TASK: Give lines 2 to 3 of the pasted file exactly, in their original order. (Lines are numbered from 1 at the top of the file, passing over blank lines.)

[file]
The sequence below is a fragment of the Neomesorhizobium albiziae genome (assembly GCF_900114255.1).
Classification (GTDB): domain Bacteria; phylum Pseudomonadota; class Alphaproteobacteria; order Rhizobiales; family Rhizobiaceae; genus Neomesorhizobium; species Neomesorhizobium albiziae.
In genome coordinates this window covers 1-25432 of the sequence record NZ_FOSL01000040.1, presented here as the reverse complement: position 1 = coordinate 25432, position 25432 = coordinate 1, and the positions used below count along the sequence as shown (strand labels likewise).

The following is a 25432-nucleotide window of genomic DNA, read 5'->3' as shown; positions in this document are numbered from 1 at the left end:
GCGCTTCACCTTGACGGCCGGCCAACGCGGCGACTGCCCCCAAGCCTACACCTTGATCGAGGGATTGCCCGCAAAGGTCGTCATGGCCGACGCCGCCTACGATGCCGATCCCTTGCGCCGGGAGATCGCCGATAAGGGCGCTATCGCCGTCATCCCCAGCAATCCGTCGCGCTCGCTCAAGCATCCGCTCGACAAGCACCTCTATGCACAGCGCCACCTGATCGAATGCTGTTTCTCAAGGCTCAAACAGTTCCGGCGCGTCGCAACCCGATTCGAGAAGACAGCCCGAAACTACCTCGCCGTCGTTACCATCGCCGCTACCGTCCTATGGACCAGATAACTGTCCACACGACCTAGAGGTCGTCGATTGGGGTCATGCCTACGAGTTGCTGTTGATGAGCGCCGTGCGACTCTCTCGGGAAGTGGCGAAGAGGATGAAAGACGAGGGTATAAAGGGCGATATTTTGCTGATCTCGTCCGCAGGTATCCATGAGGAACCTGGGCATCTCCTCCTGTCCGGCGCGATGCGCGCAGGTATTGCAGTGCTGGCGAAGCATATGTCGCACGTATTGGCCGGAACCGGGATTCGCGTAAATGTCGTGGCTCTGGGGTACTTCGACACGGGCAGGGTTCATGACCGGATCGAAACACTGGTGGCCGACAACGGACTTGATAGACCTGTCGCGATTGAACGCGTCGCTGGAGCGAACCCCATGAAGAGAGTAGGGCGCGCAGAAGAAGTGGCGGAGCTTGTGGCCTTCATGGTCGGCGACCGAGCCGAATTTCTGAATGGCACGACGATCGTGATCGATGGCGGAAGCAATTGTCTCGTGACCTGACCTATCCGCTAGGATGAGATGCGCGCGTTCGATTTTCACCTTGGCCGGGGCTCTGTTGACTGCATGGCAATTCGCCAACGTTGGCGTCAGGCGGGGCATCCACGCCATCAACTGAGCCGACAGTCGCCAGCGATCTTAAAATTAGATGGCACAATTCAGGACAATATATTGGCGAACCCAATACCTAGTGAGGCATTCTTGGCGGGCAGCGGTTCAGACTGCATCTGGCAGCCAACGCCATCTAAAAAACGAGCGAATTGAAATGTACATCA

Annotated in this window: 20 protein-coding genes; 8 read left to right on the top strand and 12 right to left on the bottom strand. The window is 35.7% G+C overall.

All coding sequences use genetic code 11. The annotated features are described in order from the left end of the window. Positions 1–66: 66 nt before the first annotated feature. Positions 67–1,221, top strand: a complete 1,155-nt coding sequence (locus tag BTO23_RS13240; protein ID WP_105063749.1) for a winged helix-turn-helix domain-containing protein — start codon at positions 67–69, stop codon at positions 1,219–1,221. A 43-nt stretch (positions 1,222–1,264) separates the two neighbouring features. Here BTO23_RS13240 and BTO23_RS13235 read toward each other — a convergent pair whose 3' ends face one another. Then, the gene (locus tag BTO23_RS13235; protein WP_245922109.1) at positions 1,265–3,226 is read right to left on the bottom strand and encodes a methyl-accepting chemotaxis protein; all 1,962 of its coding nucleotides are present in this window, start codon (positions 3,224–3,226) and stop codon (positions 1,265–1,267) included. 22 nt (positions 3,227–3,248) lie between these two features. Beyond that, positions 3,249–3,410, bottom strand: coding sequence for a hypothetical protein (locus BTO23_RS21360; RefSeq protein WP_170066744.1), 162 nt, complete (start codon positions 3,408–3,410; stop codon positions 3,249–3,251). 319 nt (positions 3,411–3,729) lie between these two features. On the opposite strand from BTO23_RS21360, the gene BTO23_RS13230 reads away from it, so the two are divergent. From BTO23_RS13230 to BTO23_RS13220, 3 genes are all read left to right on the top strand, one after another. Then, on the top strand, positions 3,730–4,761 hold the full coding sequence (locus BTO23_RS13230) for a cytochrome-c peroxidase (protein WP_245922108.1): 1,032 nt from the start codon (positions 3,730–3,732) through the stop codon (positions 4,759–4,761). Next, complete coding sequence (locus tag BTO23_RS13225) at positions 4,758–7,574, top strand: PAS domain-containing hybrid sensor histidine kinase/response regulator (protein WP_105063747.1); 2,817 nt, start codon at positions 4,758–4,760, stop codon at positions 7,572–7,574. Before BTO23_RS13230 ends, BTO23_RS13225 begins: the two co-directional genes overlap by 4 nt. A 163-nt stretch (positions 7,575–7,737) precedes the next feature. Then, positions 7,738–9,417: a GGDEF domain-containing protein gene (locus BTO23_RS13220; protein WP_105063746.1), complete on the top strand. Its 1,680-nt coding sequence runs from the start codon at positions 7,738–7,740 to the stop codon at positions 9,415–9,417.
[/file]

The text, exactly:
Classification (GTDB): domain Bacteria; phylum Pseudomonadota; class Alphaproteobacteria; order Rhizobiales; family Rhizobiaceae; genus Neomesorhizobium; species Neomesorhizobium albiziae.
In genome coordinates this window covers 1-25432 of the sequence record NZ_FOSL01000040.1, presented here as the reverse complement: position 1 = coordinate 25432, position 25432 = coordinate 1, and the positions used below count along the sequence as shown (strand labels likewise).